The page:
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Willie Crawford's Melancholy Career
2004-09-15 10:39
by Jon Weisman

Here's some more interesting background on the late Willie Crawford, courtesy of Bruce Markusen:

In 1964, the 17-year-old Willie Crawford drew the interest of almost every one of the 20 major league teams in existence. With his combination of power, speed, and throwing arm, clubs like the Los Angeles Dodgers, New York Yankees, and Kansas City A’s envisioned him as a centerpiece in their outfield futures. Dodgers executive Al Campanis filed a scouting report that said Crawford “hits with the power of Roberto Clemente and Tommy Davis at a similar age.” Kansas City A’s owner Charlie Finley lifted the level of praise even further, calling Crawford “a Willie Mays with the speed of Willie Davis.”

Finley liked Crawford so much that he gave the youngster a large, framed, signed portrait of himself, which eventually hung in the Crawford living room. Even more pertinently, Finley offered Crawford a bonus of $200,000 to play center field for his A’s — more than any previous bonus given to an African-American player. Crawford seemed genuinely intrigued by the advances of Finley, referring to him as “one of the nicest millionaires I know.”

Yet, Crawford turned down the millionaire’s offer, instead signing a $100,000 bonus contract with the Dodgers. As a native and resident of the Watts section of Los Angeles, Crawford simply didn’t feel comfortable about moving away from the California coast. He also found himself swayed by Dodgers scout (and future Hall of Fame manager) Tom Lasorda, who had taken the time to attend the funeral of Crawford’s grandfather.

The Dodgers, like the A’s and Yankees, expected Crawford to become a superstar. It didn’t happen. Crawford’s outfield play, crude and untrained, left much to be desired. Crawford also struggled to hit left-handed pitching, so much so that the Dodgers cast him in the role of a platoon player. Frustrated by a lack of consistent playing time, Crawford struggled with his weight—and with alcohol. Allowing his problems to fester, Crawford didn’t tackle the latter obstacle until 1981, when he received treatment at The Meadows, an acclaimed center for alcoholic rehabilitation.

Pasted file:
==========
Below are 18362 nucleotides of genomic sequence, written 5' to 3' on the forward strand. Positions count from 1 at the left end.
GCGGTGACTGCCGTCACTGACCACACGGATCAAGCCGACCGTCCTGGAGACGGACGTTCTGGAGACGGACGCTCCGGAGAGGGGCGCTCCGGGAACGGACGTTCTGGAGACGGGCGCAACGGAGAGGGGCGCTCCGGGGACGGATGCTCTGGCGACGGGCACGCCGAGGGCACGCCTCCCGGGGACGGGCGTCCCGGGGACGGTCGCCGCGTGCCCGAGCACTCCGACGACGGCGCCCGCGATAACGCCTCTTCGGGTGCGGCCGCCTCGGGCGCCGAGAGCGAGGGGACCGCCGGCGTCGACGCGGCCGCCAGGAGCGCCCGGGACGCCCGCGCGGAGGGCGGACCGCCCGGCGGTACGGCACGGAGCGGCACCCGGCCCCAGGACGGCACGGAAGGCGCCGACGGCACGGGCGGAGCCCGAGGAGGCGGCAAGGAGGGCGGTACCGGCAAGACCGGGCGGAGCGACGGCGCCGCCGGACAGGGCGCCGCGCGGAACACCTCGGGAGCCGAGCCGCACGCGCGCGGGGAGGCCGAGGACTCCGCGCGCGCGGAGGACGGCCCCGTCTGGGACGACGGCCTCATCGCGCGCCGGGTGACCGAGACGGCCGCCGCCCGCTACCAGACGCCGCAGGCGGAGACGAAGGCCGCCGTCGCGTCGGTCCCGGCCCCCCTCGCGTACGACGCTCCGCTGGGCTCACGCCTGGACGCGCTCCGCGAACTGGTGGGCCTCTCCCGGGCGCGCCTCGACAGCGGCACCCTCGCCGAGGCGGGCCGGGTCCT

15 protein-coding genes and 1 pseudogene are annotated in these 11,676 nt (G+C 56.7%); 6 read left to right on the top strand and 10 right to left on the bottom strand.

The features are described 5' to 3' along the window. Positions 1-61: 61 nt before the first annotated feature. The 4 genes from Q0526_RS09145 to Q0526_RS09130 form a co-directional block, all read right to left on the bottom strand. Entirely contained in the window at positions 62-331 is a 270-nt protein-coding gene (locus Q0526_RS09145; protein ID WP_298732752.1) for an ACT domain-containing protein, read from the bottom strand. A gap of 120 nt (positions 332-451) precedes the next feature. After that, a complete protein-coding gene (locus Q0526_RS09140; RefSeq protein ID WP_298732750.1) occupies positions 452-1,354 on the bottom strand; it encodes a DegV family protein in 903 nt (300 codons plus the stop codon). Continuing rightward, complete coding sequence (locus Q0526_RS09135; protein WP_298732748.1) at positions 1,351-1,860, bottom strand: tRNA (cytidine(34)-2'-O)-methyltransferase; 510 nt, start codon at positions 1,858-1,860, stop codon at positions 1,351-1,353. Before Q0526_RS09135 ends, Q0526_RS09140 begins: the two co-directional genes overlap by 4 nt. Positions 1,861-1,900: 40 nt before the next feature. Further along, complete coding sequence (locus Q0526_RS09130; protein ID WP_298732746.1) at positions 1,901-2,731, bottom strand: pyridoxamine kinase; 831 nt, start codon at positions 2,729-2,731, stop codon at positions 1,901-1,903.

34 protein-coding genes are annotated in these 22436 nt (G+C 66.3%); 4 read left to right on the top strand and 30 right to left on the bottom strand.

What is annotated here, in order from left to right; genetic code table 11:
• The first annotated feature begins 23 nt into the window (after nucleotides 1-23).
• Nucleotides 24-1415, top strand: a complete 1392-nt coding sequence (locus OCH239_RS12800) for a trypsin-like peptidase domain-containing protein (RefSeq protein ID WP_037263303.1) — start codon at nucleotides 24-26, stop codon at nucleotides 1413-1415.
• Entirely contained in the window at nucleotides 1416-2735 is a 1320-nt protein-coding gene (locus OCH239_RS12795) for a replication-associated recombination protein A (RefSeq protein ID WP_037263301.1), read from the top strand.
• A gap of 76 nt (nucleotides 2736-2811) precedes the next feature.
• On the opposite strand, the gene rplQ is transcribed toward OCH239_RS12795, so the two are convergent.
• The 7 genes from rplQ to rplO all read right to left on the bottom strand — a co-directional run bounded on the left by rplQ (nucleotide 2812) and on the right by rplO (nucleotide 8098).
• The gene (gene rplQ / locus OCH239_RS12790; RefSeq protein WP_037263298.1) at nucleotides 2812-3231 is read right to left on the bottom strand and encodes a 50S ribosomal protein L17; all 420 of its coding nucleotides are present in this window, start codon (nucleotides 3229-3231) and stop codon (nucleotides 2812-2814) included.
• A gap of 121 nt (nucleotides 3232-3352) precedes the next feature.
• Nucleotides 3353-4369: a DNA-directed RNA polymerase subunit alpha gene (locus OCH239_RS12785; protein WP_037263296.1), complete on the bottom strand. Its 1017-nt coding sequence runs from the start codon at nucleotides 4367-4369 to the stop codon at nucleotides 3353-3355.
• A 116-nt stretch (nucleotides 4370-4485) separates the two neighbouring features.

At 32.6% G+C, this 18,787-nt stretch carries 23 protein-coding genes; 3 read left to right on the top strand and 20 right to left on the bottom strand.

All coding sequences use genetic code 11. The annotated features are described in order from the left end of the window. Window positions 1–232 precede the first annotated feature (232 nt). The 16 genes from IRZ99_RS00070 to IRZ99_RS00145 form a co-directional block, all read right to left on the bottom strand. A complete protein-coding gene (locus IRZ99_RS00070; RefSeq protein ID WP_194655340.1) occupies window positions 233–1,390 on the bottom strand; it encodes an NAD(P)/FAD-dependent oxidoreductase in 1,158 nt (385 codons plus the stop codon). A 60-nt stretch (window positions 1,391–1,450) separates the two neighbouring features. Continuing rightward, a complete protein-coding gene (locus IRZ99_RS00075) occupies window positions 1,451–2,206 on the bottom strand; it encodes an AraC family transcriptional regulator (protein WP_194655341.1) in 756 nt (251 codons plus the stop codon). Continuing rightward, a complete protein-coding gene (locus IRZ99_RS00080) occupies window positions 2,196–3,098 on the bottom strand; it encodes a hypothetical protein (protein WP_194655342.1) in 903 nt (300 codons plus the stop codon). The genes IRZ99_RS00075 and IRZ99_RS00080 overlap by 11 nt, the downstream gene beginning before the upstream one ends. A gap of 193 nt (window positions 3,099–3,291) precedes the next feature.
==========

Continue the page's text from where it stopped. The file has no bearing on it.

By the mid-1970s, Crawford had firmly established his status as a major league journeyman. He bounced from the Dodgers to the St. Louis Cardinals to the Houston Astros. Then, in the middle of the 1977 season, Crawford found himself traded again. This time he landed with the Oakland A’s, who had since moved from Kansas City but were still owned by Charlie Finley. ...

The move to the A’s left both the owner and the player dissatisfied. The most memorable moment of Crawford’s tenure in Oakland was probably his decision to wear No. 99 on the back of his jersey. Other than that, not much of note happened. Nearing the end of his career, Crawford hit a measly .184 in a half-season, looking little like the talent that Finley had once compared to Willie Mays. Crawford didn’t like playing for the A’s, either. “It was depressing,” Crawford told The Sporting News. “They went with the kids. I was just a spectator up there.” As for his relationship with Finley, the man he had once called the “friendliest millionaire” he ever met, Crawford was able to offer little insight. “I didn’t have any communication with the man,” Crawford said bluntly—and perhaps with a bit of sadness. Perhaps Finley would have talked to him more if only Crawford had started his career with Kansas City in his prime, rather than end it in Oakland as an obscurity.

Remarks on Crawford are being collected at my original post on his passing. If you haven't read some of the appreciations recently, they're quite something.

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